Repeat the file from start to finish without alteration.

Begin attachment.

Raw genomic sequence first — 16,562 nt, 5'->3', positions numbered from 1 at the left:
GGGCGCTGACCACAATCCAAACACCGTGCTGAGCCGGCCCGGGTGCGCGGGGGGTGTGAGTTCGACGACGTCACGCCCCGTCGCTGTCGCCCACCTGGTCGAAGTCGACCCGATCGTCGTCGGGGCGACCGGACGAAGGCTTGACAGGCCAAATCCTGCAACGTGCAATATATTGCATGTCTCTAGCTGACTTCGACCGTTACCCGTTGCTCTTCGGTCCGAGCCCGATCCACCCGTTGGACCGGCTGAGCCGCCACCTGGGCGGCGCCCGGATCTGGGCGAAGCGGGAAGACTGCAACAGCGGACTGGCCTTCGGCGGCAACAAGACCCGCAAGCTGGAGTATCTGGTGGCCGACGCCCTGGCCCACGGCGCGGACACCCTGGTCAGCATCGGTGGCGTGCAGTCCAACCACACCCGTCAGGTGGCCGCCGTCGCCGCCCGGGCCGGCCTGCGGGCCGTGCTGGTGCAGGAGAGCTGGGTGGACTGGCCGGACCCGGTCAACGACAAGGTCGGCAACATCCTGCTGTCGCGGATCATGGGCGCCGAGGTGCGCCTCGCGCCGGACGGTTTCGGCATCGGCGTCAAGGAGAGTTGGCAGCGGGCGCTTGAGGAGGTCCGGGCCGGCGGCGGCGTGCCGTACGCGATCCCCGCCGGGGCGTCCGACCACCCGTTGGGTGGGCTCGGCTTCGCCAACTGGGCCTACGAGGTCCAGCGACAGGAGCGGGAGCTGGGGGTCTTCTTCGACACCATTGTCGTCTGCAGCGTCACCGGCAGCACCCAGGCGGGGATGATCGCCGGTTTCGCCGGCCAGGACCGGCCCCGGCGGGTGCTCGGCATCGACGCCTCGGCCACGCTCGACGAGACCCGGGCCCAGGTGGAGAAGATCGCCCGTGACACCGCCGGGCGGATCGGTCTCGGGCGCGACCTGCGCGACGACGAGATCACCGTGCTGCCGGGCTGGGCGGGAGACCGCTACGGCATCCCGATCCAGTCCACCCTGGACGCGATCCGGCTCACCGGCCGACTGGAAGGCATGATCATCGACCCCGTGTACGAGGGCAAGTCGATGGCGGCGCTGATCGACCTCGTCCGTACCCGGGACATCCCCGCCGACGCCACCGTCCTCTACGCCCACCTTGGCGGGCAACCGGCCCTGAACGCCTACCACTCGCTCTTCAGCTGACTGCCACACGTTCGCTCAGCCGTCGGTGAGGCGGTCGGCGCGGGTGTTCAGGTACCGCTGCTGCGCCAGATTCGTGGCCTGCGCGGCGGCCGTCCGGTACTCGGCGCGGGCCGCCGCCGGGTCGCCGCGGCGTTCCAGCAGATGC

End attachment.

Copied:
Raw genomic sequence first — 16,562 nt, 5'->3', positions numbered from 1 at the left:
GGGCGCTGACCACAATCCAAACACCGTGCTGAGCCGGCCCGGGTGCGCGGGGGGTGTGAGTTCGACGACGTCACGCCCCGTCGCTGTCGCCCACCTGGTCGAAGTCGACCCGATCGTCGTCGGGGCGACCGGACGAAGGCTTGACAGGCCAAATCCTGCAACGTGCAATATATTGCATGTCTCTAGCTGACTTCGACCGTTACCCGTTGCTCTTCGGTCCGAGCCCGATCCACCCGTTGGACCGGCTGAGCCGCCACCTGGGCGGCGCCCGGATCTGGGCGAAGCGGGAAGACTGCAACAGCGGACTGGCCTTCGGCGGCAACAAGACCCGCAAGCTGGAGTATCTGGTGGCCGACGCCCTGGCCCACGGCGCGGACACCCTGGTCAGCATCGGTGGCGTGCAGTCCAACCACACCCGTCAGGTGGCCGCCGTCGCCGCCCGGGCCGGCCTGCGGGCCGTGCTGGTGCAGGAGAGCTGGGTGGACTGGCCGGACCCGGTCAACGACAAGGTCGGCAACATCCTGCTGTCGCGGATCATGGGCGCCGAGGTGCGCCTCGCGCCGGACGGTTTCGGCATCGGCGTCAAGGAGAGTTGGCAGCGGGCGCTTGAGGAGGTCCGGGCCGGCGGCGGCGTGCCGTACGCGATCCCCGCCGGGGCGTCCGACCACCCGTTGGGTGGGCTCGGCTTCGCCAACTGGGCCTACGAGGTCCAGCGACAGGAGCGGGAGCTGGGGGTCTTCTTCGACACCATTGTCGTCTGCAGCGTCACCGGCAGCACCCAGGCGGGGATGATCGCCGGTTTCGCCGGCCAGGACCGGCCCCGGCGGGTGCTCGGCATCGACGCCTCGGCCACGCTCGACGAGACCCGGGCCCAGGTGGAGAAGATCGCCCGTGACACCGCCGGGCGGATCGGTCTCGGGCGCGACCTGCGCGACGACGAGATCACCGTGCTGCCGGGCTGGGCGGGAGACCGCTACGGCATCCCGATCCAGTCCACCCTGGACGCGATCCGGCTCACCGGCCGACTGGAAGGCATGATCATCGACCCCGTGTACGAGGGCAAGTCGATGGCGGCGCTGATCGACCTCGTCCGTACCCGGGACATCCCCGCCGACGCCACCGTCCTCTACGCCCACCTTGGCGGGCAACCGGCCCTGAACGCCTACCACTCGCTCTTCAGCTGACTGCCACACGTTCGCTCAGCCGTCGGTGAGGCGGTCGGCGCGGGTGTTCAGGTACCGCTGCTGCGCCAGATTCGTGGCCTGCGCGGCGGCCGTCCGGTACTCGGCGCGGGCCGCCGCCGGGTCGCCGCGGCGTTCCAGCAGATGC